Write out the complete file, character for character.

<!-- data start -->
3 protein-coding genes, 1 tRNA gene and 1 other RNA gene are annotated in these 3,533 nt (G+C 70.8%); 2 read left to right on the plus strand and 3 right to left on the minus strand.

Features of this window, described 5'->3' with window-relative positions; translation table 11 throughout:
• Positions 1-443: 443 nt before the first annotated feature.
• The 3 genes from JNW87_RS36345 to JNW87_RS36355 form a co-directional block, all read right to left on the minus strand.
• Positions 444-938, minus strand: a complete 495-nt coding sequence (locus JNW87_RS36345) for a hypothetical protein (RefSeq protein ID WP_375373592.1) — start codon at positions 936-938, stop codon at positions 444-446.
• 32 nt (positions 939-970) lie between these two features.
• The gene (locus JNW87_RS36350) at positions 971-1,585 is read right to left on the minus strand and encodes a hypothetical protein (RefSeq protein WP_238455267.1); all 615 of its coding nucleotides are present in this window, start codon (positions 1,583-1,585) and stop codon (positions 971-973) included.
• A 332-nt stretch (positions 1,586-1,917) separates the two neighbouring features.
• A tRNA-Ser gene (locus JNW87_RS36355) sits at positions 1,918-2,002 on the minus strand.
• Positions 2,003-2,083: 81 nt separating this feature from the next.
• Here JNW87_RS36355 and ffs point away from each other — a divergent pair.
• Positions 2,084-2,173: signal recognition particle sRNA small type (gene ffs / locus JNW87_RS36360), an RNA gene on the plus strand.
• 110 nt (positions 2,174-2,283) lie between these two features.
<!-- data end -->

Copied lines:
3 protein-coding genes, 1 tRNA gene and 1 other RNA gene are annotated in these 3,533 nt (G+C 70.8%); 2 read left to right on the plus strand and 3 right to left on the minus strand.

Features of this window, described 5'->3' with window-relative positions; translation table 11 throughout:
• Positions 1-443: 443 nt before the first annotated feature.
• The 3 genes from JNW87_RS36345 to JNW87_RS36355 form a co-directional block, all read right to left on the minus strand.
• Positions 444-938, minus strand: a complete 495-nt coding sequence (locus JNW87_RS36345) for a hypothetical protein (RefSeq protein ID WP_375373592.1) — start codon at positions 936-938, stop codon at positions 444-446.
• 32 nt (positions 939-970) lie between these two features.
• The gene (locus JNW87_RS36350) at positions 971-1,585 is read right to left on the minus strand and encodes a hypothetical protein (RefSeq protein WP_238455267.1); all 615 of its coding nucleotides are present in this window, start codon (positions 1,583-1,585) and stop codon (positions 971-973) included.
• A 332-nt stretch (positions 1,586-1,917) separates the two neighbouring features.
• A tRNA-Ser gene (locus JNW87_RS36355) sits at positions 1,918-2,002 on the minus strand.
• Positions 2,003-2,083: 81 nt separating this feature from the next.
• Here JNW87_RS36355 and ffs point away from each other — a divergent pair.
• Positions 2,084-2,173: signal recognition particle sRNA small type (gene ffs / locus JNW87_RS36360), an RNA gene on the plus strand.
• 110 nt (positions 2,174-2,283) lie between these two features.